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A nurse administers the MMR vaccine on December 6, 2019 in Apia, Samoa (Photo: Chikara Yoshida/Getty Images)
A nurse administers the MMR vaccine on December 6, 2019 in Apia, Samoa (Photo: Chikara Yoshida/Getty Images)

OPINIONBusinessDecember 22, 2020

NZ needs to step up its care in the Pacific – before other countries do

A nurse administers the MMR vaccine on December 6, 2019 in Apia, Samoa (Photo: Chikara Yoshida/Getty Images)
A nurse administers the MMR vaccine on December 6, 2019 in Apia, Samoa (Photo: Chikara Yoshida/Getty Images)

New Zealand’s supply of vaccines to the Pacific may cap a critical role in the region’s rising geopolitical tensions, writes Pattrick Smellie of BusinessDesk. 

Last week’s announcement New Zealand has secured enough vaccinations not only for its own population, but for Pacific Island “neighbour” nations, is significant for more than just the fact that we have a place in the queue.

The fact New Zealand has secured vaccinations for the Pacific pushes aside others who might have aspired to be the Pacific’s vaccine provider.

Australia, the United States, Japan, Taiwan and China might all have stepped in to some extent. Some may yet do so. New Zealand’s timetable for general vaccination roll-out is not scheduled before the middle of next year, at the earliest. It could be gazumped by a more ambitious or less cautious provider.

New Zealand is the natural provider of vaccines for several reasons. Most obvious is the large Pasifika diaspora that lives in New Zealand. To be able to move between Aotearoa and home, Pasifika populations need to be vaccinated at both ends.

Two-way caution

Secondly, New Zealand has a sorry history with viruses in the Pacific. Careless colonial administrators let passengers from Auckland ashore in Apia from the trading ship Talune in November 1918.

Samoa, which had been free of the flu sweeping the globe, lost one-fifth of its population after just six infected New Zealanders were allowed to land. It took another 84 years, in 2002, for the New Zealand government to apologise.

Throughout the Covid-19 response, there has been much talk about “opening up to the Pacific Islands”, as if the islands are passive recipients of New Zealand’s actions. That misses how anxious Pacific Island governments have been not to import the virus, in part because of that dire history.

However, all those governments are equally focused on reopening their economies as soon as they can to allow their vital tourism sectors to revive. This underpins the third main reason why it’s important New Zealand secure vaccines for the Pacific: we don’t want others to get there first.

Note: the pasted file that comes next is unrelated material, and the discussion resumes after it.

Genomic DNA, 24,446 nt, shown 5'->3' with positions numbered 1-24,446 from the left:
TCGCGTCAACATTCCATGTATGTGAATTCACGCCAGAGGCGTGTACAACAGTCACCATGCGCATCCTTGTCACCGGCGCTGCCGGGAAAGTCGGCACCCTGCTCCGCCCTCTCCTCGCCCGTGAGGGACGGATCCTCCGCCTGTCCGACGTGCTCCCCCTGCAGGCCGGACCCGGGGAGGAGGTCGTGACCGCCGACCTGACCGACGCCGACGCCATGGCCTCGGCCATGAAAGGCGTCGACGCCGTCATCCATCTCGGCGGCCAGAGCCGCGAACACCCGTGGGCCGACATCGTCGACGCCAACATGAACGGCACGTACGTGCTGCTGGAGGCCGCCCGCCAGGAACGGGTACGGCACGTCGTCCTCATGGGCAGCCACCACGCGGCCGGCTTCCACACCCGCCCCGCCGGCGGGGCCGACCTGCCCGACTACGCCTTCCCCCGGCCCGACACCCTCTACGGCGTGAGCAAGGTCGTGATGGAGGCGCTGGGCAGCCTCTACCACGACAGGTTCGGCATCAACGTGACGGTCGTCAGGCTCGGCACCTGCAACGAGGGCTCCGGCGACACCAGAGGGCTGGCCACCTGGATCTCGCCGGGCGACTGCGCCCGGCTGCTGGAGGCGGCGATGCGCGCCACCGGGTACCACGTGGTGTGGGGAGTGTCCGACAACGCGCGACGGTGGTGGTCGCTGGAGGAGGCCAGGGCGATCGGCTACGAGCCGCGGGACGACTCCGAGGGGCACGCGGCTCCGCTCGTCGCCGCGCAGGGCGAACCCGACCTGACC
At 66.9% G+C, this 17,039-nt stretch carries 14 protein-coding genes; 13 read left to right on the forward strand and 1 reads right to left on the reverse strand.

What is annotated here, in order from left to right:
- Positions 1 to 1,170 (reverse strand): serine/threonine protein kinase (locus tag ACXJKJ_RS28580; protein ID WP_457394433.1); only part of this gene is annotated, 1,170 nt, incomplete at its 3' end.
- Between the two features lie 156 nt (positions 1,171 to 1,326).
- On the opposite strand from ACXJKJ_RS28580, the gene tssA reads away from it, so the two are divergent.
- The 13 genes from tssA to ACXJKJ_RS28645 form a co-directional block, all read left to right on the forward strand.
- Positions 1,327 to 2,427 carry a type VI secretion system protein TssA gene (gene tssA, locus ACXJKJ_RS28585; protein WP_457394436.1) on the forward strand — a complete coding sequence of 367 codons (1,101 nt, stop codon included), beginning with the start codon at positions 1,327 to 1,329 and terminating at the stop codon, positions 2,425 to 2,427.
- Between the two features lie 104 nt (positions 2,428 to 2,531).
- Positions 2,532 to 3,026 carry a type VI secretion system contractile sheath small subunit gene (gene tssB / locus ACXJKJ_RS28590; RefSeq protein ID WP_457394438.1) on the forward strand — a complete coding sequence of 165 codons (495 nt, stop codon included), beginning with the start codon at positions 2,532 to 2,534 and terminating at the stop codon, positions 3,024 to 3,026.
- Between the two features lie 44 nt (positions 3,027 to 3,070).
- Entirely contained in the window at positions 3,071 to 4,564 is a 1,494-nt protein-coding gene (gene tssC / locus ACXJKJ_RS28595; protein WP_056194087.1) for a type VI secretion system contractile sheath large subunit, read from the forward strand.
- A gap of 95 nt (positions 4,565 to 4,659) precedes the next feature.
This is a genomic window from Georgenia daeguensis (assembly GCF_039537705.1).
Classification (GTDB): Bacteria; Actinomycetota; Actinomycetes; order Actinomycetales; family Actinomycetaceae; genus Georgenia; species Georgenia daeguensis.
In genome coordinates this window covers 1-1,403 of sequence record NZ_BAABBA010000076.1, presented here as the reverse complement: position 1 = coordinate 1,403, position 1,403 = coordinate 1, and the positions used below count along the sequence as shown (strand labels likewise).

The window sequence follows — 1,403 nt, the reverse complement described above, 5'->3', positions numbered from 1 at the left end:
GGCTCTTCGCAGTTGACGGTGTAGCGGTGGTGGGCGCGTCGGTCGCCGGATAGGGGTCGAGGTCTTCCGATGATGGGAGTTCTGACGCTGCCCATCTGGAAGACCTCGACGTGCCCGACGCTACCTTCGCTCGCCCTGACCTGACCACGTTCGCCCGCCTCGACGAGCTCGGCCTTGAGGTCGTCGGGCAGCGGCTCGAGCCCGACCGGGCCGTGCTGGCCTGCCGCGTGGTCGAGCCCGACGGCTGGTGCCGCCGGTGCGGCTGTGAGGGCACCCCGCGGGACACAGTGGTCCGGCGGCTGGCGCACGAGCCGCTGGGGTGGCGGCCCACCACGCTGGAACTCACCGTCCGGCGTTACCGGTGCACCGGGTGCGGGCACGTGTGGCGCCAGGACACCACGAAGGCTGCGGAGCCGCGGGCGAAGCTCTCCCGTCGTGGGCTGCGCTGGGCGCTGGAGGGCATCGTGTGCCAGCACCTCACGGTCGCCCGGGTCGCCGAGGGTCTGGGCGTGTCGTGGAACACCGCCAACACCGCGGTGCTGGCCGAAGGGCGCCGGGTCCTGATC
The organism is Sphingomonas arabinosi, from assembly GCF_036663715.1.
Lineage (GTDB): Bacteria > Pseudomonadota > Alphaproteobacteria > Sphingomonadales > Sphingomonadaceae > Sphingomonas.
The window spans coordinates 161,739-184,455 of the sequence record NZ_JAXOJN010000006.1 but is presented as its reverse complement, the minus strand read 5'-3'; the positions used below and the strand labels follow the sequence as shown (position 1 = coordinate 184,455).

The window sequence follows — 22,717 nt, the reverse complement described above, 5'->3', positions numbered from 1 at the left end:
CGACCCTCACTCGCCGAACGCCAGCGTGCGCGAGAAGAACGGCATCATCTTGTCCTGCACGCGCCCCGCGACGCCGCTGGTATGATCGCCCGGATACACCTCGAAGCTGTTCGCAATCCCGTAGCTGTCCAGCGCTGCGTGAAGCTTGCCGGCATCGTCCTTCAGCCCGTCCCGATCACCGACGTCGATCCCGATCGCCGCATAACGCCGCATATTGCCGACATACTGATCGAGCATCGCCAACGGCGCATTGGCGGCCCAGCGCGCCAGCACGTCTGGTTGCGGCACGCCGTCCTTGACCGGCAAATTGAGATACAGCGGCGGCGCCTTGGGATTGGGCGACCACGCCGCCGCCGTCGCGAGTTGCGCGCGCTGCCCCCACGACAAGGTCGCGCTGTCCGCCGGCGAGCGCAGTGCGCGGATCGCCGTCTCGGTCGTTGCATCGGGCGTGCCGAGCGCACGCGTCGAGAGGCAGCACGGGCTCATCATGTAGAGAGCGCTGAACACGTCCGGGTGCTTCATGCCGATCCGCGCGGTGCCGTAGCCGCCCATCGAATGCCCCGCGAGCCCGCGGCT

Poking the Panda

And by others, we mean China, even if we don’t say so explicitly.

The foreign affairs and trade briefing to incoming ministers, published last week, talked of the risk that a “more contested region with non-traditional external partners increasing their presence in the Pacific has implications for stability and governance norms.”

That is: there is a fear that governments in the Pacific may turn either willingly or reluctantly to more generous new friends for assistance to finance their struggling economies through and beyond the pandemic. And that such assistance will come with unhelpful strings attached.

Most obvious among those would-be friends is China, whose regional expansionism is on display in its creation of artificial islands for naval bases in the South China Sea and a torrent of soft loans to the Pacific Islands in recent years. The Lowy Institute, an Australian think-tank, has tracked Chinese lending to the Pacific and last year — pre-Covid-19 — produced projections of six Pacific nations’ indebtedness to China by 2024.

With the exception of Papua New Guinea, whose closest colonial ties are to Australia, the six are countries with either close geographic or political ties to New Zealand: Tonga, Western Samoa, the Cook Islands, Fiji, and Vanuatu.

“Four of the six countries that currently borrow from China — Vanuatu, Samoa, Tonga, and Fiji — are already effectively at our 50% warning threshold and, with the exception of Fiji, would be pushed well beyond this under our business-as-usual scenario,” Lowy researchers concluded. “Vanuatu stands out as a particular concern, given in late 2018 it signed up for another large loan-financed Chinese roads project.”